Here a bug or combination of decisions cause the simulator to crash. Even if the problem can be resolved, trust will be destroyed and, usually, both the tutor and the participants will feel that the simulation is flawed. This is a major problem because of the emotional involvement in the simulation and the freedom participants have with their decisions.
Here the wrong calculations are done (due to algorithmic complexity), the wrong logic path is followed (due to cyclometric complexity) or calculations are done in the wrong order (due to structural complexity). Logic Errors are insidious as they may not be apparent until a participant questions the results and on finding that the results are wrong the trust in the simulation is lost causing participants to question prior results and become emotional.
It is a truism to say that quality can not be tested into any product and this is especially true for business simulations because of their size and complexity. Therefore it is vital to manage quality throughout the design - I discuss this here.
Using a design methodology is vital to ensuring quality and that the simulation is designed to time, cost and purpose.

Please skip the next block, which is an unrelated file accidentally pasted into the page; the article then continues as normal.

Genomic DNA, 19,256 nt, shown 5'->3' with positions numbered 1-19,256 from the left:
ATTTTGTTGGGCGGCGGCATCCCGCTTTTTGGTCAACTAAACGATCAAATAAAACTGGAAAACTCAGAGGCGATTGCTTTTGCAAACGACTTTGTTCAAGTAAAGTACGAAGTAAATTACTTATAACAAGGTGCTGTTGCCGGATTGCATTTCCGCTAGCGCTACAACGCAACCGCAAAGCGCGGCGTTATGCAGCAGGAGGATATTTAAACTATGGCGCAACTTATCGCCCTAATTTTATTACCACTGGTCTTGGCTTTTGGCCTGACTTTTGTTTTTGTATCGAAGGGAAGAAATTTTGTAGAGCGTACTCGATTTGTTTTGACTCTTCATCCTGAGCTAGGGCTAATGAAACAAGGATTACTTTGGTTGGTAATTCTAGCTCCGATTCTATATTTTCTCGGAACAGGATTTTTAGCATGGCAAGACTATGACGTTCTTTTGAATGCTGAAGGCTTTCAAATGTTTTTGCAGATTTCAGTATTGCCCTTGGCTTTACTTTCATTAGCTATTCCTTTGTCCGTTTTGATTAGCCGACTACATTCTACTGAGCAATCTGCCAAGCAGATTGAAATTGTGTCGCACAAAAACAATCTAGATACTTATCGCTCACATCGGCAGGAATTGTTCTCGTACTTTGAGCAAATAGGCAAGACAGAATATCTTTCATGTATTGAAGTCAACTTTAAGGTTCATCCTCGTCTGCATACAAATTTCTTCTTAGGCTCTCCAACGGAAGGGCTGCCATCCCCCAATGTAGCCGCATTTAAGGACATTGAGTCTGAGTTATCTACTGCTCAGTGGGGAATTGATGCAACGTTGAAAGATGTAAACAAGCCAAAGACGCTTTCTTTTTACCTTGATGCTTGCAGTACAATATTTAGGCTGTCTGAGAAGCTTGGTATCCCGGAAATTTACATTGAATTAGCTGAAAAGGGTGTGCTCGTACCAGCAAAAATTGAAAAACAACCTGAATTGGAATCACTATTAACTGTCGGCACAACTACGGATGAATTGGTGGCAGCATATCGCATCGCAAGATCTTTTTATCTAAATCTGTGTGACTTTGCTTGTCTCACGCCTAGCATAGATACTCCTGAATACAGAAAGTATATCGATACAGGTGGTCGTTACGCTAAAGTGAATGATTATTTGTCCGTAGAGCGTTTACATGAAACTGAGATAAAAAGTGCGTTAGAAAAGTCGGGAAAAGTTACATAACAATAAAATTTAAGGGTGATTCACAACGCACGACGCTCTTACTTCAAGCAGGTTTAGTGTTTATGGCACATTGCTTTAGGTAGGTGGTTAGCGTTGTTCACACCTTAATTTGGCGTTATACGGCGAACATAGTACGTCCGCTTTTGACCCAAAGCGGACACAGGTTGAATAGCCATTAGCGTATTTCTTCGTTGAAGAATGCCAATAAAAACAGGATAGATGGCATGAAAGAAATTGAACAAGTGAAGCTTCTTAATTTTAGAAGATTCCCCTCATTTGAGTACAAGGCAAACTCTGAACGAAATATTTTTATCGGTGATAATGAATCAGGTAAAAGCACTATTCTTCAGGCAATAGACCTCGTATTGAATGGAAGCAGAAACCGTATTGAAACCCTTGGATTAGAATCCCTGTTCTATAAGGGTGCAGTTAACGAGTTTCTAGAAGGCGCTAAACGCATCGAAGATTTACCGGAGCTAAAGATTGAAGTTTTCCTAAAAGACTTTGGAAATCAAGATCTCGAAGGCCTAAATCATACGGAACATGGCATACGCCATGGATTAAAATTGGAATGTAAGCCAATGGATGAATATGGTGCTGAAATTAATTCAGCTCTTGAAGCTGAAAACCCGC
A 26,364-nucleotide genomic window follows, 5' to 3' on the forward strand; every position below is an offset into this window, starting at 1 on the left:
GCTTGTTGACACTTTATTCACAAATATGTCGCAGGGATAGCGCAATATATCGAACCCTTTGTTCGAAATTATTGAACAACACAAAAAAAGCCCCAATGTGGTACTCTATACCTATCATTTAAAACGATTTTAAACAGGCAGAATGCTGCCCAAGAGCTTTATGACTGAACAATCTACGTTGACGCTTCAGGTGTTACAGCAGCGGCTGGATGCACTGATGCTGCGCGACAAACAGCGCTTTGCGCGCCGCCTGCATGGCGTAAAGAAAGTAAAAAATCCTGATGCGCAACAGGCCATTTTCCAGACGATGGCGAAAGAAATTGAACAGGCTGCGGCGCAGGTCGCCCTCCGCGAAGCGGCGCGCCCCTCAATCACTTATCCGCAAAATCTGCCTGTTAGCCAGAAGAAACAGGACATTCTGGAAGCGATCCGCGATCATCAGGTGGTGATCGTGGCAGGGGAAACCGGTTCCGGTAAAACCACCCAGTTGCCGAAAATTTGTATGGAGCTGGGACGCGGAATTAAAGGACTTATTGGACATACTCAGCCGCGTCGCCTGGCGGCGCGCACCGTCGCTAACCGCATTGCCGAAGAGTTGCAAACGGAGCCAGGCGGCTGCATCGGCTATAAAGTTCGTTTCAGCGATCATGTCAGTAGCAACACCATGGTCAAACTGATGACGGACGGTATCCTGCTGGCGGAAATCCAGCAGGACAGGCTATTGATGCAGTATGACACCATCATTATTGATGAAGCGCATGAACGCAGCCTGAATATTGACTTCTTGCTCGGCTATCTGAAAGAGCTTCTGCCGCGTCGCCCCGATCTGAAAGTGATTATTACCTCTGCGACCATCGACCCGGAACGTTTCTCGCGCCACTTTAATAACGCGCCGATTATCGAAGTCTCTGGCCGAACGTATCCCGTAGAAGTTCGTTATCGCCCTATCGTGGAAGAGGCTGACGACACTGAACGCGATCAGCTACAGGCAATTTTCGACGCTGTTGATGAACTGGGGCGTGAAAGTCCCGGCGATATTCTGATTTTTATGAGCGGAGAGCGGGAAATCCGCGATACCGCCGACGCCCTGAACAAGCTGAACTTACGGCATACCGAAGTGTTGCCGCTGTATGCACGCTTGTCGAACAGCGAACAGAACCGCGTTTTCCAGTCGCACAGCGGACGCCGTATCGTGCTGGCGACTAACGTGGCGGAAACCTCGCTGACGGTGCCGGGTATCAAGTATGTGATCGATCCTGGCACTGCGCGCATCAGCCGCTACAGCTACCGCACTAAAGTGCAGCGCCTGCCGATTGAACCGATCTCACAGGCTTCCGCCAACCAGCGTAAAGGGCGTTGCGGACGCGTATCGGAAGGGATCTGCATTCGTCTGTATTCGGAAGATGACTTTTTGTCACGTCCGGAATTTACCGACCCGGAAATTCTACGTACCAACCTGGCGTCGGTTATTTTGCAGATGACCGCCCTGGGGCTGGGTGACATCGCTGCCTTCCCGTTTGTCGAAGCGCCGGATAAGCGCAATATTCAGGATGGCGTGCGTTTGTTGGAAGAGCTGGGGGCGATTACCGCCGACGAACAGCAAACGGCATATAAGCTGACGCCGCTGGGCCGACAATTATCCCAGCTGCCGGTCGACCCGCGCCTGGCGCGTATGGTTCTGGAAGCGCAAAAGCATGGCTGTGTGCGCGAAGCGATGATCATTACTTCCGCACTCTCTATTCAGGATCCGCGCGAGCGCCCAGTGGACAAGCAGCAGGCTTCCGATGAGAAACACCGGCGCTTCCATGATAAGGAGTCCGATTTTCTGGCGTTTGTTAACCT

Model and Data Structure
Here the simulation model structure (architecture) has a major impact on quality. Of particular importance is having clear separation of data, the model and, if appropriate, decision entry and reporting routines. The model is separated into a series of sub-models (objects) that clarify the logic, are easily tested and can be reused.
Putting data and parameters in separate structures ensures that when necessary (during calibration and updating) changes are properly implemented.
This has a major impact on quality assurance as it impacts testing (White Box Testing and Code Inspection), structure, documentation and the size of the simulation model. For example, for spreadsheets Code Inspection is difficult and error prone, White Box Testing very difficult, in code documentation has issues, and it can be difficult to structurally separate sub-models, data and reports. Further, compared to BASIC, spreadsheet models are much larger.
Learn more about modeling languages
This involves designing the model so as to minimise problems - especially run-time exceptions and logic path errors. For example dividing by zero usually causes a run-time exception and the software crashing. Likewise, the way decimal numbers are stored can cause difficulties in conditional logic.